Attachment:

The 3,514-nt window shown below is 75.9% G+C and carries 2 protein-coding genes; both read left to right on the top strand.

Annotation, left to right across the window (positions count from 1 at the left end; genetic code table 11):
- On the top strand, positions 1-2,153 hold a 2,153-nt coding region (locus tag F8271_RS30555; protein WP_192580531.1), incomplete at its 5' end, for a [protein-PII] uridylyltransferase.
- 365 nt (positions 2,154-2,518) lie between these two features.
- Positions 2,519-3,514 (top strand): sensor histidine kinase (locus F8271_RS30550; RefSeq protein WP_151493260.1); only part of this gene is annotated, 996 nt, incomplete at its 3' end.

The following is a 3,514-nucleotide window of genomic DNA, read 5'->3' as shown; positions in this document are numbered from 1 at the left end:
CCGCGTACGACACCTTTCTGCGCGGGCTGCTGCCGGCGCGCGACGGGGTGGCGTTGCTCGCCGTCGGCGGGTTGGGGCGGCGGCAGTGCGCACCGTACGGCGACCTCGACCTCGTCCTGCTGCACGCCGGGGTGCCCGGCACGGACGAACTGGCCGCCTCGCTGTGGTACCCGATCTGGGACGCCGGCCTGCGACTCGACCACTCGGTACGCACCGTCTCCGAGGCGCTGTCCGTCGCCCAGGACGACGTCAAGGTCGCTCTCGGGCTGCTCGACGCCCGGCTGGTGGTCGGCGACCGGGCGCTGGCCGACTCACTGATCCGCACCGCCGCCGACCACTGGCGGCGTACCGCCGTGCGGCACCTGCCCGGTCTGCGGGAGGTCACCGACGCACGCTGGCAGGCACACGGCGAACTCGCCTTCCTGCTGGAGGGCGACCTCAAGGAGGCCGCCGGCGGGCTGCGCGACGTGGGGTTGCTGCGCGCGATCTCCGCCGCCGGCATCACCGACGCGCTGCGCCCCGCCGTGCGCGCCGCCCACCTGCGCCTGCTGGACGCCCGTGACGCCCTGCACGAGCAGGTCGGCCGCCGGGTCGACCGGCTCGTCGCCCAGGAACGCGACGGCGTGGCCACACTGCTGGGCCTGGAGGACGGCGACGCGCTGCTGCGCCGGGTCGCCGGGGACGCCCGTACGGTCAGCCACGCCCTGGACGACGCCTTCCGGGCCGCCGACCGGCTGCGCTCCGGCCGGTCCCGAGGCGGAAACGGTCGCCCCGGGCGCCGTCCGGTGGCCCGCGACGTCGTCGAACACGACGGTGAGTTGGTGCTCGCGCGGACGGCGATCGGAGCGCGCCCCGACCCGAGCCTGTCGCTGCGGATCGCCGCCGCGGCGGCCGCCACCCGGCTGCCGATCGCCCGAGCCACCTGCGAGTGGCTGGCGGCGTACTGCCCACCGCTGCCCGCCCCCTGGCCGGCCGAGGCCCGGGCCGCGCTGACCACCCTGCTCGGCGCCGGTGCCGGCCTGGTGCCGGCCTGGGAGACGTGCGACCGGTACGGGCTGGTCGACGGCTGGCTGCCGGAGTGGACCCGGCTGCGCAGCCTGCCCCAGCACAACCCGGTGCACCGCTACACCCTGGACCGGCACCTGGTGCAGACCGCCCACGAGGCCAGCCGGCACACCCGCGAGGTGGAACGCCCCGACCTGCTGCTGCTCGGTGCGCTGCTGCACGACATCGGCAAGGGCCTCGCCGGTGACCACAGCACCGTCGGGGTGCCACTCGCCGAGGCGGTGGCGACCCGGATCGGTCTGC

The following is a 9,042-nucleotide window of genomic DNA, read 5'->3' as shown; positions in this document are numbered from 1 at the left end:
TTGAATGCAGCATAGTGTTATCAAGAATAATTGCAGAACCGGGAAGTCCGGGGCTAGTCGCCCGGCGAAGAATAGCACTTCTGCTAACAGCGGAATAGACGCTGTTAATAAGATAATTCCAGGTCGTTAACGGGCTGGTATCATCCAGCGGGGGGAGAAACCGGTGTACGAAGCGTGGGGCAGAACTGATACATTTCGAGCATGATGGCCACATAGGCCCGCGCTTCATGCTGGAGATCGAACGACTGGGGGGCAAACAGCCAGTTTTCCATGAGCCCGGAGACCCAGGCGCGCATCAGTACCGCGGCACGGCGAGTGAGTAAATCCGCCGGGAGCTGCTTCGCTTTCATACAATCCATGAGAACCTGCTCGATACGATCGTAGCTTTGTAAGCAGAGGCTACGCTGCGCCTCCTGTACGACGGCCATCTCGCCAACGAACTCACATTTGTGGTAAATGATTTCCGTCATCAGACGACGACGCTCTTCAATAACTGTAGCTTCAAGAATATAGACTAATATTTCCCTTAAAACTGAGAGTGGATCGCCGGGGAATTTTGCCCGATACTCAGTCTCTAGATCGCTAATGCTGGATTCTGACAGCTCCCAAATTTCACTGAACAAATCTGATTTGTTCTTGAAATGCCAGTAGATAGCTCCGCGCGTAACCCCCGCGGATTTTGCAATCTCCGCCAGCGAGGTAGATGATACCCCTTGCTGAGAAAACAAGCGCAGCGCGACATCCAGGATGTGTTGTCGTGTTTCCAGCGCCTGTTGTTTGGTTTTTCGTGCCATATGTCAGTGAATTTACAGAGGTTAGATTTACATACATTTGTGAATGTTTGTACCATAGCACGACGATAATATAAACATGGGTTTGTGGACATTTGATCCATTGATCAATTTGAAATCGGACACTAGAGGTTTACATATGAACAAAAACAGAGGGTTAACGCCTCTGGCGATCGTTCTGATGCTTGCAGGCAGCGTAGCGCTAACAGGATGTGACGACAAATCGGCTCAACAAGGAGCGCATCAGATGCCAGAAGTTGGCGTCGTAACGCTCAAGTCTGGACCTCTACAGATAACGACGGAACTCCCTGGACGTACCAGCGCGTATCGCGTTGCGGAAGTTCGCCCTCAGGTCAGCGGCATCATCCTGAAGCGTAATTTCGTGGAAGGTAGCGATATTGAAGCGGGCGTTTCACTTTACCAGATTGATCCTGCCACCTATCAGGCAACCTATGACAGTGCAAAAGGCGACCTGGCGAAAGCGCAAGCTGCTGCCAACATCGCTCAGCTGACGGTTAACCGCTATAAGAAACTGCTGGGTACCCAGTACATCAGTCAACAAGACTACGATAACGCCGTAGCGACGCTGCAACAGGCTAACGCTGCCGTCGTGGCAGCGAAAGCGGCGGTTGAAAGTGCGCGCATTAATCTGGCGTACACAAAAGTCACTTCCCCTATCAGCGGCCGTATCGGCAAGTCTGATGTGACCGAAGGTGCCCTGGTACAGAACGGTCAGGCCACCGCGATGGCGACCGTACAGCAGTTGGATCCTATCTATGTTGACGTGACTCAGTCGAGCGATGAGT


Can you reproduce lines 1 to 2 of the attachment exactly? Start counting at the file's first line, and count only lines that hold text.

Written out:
The 3,514-nt window shown below is 75.9% G+C and carries 2 protein-coding genes; both read left to right on the top strand.

Annotation, left to right across the window (positions count from 1 at the left end; genetic code table 11):